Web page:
The deep connection between environment destruction and poverty
by Fred Kammer, SJ
One of the most significant insights of Pope Francis in his May 24 encyclical on the environment—Laudato Si’—is the direct connection between environmental degradation and the plight of people who are poor. A critical look at this connection can help to unlock the message of the entire document. 
The concern of Francis for the poor and the environment is not new to papal teaching nor Catholic social concern. In his 2009 encyclical Caritas in Veritate, Pope Benedict XVI developed the theme of a “covenant between human beings and the environment”   in which he delineated a threefold responsibility that is part of the human relationship to the environment: “a responsibility towards the poor, towards future generations, and towards humanity as a whole” .
Before Benedict, St. Pope John Paul II had made the connection in his 1990 World Day of Peace message Peace with God the Creator, Peace with All of Creation. National and regional conferences of bishops also made the same connection in the years that followed. Of course, teaching at the hierarchical level was deeply influenced by the work of local Catholics and other people of good will on issues of environment preservation and “environmental justice” (often referring to the connection of environmental degradation and its profound impact especially on poor and minority communities).
Banner Photo: Shutterstock
By Fred Kammer, SJ
Poverty is one of the three focus areas for the work of JSRI. In their 1986 book-length pastoral letter Economic Justice for All the US Bishops reminded us of the importance of confronting poverty in these words: "Dealing with poverty is not a luxury to which our nation can attend when it finds the time and resources. Rather, it is a moral imperative of the highest priority."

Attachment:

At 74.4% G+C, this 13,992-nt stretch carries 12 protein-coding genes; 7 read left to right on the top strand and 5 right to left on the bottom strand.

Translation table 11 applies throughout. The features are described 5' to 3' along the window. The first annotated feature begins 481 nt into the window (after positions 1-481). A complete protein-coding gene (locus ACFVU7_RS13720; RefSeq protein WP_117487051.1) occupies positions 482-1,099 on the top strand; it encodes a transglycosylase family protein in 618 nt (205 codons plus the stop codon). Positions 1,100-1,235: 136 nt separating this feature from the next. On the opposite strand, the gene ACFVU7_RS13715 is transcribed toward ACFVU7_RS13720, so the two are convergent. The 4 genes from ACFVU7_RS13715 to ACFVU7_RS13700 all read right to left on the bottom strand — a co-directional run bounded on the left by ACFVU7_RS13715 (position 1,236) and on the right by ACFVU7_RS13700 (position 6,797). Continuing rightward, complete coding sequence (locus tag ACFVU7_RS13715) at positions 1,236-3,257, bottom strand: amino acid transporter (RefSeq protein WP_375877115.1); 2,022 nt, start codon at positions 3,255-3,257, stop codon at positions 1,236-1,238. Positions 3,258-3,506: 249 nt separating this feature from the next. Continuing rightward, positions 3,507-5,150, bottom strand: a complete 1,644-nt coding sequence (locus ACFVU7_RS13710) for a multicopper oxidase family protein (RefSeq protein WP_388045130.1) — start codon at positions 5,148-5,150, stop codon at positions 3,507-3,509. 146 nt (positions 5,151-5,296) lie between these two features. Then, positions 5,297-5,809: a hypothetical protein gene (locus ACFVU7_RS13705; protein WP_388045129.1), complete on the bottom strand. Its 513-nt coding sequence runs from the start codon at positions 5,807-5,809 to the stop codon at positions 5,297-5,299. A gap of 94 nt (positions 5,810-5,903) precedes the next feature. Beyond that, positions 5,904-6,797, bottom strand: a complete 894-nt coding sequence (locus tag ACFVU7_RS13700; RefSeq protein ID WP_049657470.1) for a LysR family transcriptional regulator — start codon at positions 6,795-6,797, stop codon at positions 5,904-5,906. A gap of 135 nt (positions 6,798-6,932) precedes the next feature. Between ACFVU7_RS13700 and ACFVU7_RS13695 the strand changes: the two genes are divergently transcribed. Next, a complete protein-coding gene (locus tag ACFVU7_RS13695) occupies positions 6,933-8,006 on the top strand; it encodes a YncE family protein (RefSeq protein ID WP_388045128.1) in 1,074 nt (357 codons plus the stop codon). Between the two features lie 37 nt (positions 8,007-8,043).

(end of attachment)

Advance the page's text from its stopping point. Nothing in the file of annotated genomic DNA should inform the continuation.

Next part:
But what does it mean to speak of poverty in the United States? Drawing on the tradition of Catholic Social Teaching, the bishops explained it this way, “By poverty, we are referring here to the lack of sufficient material resources required for a decent life.” Then, in the next sentence, they acknowledge the complexity of the question, “We use the government’s definition of poverty, although we recognize its limits.” And a footnote introduces elements of the national debate about what we call “the poverty line.” [Continue on to MORE about measuring poverty and poverty in the Gulf South.]
ARCHIVED ARTICLES ON POVERTY
The Payday Shark in Your Bank Account -- Mikulich
Catholicism and Capitalism -- Kammer
Banner Image: Brenda Ann Keneally/AmericanPoverty.org